Landlords and property investors have called the rise in retailers filing for CVAs ‘distressing,’ warning that they ‘are taking advantage of a controversial insolvency procedure.’
The warning follows recent reports that high street retailer New Look tried to cut the rent of one its sites, but then allegedly offered to pay more after a decision was made to cancel the lease.
Paul White, chairman of the fund management Frogmore, told the Times that he found it “distressing” dealing with the fashion retailer as it pushed through a company voluntary arrangement.
CVAs are designed to help struggling companies rearrange unsecured debts, but are increasingly being used by retailers to close stores and cut rents. In March this year, New Look announced plans to shut 60 of its 593 shops and whittle down rents on 393 more.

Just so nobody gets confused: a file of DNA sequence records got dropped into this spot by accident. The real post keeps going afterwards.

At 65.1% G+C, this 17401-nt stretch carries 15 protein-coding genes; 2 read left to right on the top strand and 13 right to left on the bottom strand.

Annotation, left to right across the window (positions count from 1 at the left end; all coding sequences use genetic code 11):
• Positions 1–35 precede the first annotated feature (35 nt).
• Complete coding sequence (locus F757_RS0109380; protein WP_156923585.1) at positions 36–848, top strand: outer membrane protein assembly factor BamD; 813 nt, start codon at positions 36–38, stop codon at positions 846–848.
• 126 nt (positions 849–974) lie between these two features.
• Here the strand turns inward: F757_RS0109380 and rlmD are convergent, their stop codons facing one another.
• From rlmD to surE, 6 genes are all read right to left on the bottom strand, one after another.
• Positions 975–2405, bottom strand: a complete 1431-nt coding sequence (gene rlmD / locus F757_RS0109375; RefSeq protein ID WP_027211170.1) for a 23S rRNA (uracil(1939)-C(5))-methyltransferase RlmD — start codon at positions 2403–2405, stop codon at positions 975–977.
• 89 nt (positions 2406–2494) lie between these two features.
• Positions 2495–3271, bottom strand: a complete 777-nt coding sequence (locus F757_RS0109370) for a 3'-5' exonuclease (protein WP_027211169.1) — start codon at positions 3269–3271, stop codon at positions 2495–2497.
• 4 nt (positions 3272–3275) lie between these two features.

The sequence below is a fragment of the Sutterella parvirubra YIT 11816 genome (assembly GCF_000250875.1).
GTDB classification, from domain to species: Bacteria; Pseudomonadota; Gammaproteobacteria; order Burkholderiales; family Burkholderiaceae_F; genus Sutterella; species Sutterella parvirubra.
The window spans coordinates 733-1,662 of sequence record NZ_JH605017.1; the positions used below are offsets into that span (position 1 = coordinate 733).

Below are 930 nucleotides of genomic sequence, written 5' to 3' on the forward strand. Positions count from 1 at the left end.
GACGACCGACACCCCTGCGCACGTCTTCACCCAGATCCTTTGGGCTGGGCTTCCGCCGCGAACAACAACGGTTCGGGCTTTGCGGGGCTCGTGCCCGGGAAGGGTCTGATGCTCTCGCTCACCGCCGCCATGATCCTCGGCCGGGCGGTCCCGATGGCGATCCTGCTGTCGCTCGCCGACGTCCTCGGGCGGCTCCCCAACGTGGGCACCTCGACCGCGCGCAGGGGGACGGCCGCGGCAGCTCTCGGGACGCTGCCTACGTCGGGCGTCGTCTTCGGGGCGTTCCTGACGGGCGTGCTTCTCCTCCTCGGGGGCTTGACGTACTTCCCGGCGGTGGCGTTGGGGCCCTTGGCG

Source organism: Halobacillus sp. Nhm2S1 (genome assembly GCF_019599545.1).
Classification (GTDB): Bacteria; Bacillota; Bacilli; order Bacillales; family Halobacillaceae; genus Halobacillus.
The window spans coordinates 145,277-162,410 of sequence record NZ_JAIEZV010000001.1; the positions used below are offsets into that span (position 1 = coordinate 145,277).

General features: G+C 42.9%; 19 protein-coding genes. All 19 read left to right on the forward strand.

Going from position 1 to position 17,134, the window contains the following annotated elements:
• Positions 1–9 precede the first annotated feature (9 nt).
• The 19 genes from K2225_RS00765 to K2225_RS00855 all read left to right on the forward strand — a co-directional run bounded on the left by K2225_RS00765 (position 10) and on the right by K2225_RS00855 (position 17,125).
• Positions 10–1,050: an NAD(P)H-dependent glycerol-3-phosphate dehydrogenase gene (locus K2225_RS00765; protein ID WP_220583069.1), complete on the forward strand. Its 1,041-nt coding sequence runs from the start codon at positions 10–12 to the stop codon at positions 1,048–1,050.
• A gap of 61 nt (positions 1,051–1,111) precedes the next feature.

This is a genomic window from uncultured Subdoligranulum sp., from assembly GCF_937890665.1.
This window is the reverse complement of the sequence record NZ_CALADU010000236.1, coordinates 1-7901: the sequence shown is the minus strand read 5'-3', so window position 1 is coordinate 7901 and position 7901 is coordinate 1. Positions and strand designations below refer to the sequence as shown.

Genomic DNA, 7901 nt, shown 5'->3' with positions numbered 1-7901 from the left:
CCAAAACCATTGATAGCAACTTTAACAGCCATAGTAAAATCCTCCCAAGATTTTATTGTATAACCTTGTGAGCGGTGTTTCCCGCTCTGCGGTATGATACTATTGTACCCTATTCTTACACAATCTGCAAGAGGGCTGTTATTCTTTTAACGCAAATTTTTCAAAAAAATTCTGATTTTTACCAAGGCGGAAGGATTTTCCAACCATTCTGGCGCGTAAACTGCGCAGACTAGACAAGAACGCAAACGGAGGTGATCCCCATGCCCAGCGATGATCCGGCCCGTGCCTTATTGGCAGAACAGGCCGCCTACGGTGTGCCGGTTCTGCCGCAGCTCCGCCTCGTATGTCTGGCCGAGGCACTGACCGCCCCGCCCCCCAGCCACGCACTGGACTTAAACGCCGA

White has detailed that rather than accept a rent reduction from £200,000 to £120,000 a year, Frogmore decided to take back the lease and relet the unit to Iceland at the current level. When New Look found out, it made a counterbid of £210,000.
“It was very distressing to us, not because we lost anything but because it indicated they didn’t need the rent cut in the first place and it was just a negotiation.”
Conversely, landlords have been lambasted for profiteering for years off of lease holders and ‘deserve no sympathy at all,’ over these tactical negotiations.
Ultimately though, it is the UK workforce that pays the most during the on going ground rent battles. Last week, Poundworld fell into administration, putting 5,000 jobs at risk, Mothercare has put 300 jobs on the line and House of Fraser recently filed for a CVA to close 31 of its 59 outlets.
The British Retail Consortium said retailers only entered a CVA after exploring all other options and would not have taken the decision lightly.
"CVAs offer retailers the ability to continue trading while taking emergency steps which, if successful, may lead to jobs being saved and fewer property vacancies," a spokesperson said.